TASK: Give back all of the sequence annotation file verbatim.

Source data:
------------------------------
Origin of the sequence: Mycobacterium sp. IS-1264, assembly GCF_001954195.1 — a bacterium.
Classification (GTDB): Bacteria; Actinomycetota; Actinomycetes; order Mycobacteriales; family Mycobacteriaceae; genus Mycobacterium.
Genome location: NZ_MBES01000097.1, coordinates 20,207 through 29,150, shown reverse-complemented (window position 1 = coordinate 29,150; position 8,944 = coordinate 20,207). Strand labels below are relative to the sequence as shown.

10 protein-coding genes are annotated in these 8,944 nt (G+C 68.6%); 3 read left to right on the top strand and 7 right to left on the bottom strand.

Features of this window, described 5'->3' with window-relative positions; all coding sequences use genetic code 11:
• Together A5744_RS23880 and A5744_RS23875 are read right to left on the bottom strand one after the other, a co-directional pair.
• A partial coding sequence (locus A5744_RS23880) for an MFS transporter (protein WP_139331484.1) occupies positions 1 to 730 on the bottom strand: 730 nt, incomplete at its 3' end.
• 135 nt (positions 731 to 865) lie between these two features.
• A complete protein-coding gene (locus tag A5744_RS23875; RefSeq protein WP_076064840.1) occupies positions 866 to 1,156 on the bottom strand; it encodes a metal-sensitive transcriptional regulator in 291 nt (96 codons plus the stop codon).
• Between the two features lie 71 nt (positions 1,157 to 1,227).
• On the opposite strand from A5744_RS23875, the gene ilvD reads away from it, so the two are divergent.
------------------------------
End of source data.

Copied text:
Origin of the sequence: Mycobacterium sp. IS-1264, assembly GCF_001954195.1 — a bacterium.
Classification (GTDB): Bacteria; Actinomycetota; Actinomycetes; order Mycobacteriales; family Mycobacteriaceae; genus Mycobacterium.
Genome location: NZ_MBES01000097.1, coordinates 20,207 through 29,150, shown reverse-complemented (window position 1 = coordinate 29,150; position 8,944 = coordinate 20,207). Strand labels below are relative to the sequence as shown.

10 protein-coding genes are annotated in these 8,944 nt (G+C 68.6%); 3 read left to right on the top strand and 7 right to left on the bottom strand.

Features of this window, described 5'->3' with window-relative positions; all coding sequences use genetic code 11:
• Together A5744_RS23880 and A5744_RS23875 are read right to left on the bottom strand one after the other, a co-directional pair.
• A partial coding sequence (locus A5744_RS23880) for an MFS transporter (protein WP_139331484.1) occupies positions 1 to 730 on the bottom strand: 730 nt, incomplete at its 3' end.
• 135 nt (positions 731 to 865) lie between these two features.
• A complete protein-coding gene (locus tag A5744_RS23875; RefSeq protein WP_076064840.1) occupies positions 866 to 1,156 on the bottom strand; it encodes a metal-sensitive transcriptional regulator in 291 nt (96 codons plus the stop codon).
• Between the two features lie 71 nt (positions 1,157 to 1,227).
• On the opposite strand from A5744_RS23875, the gene ilvD reads away from it, so the two are divergent.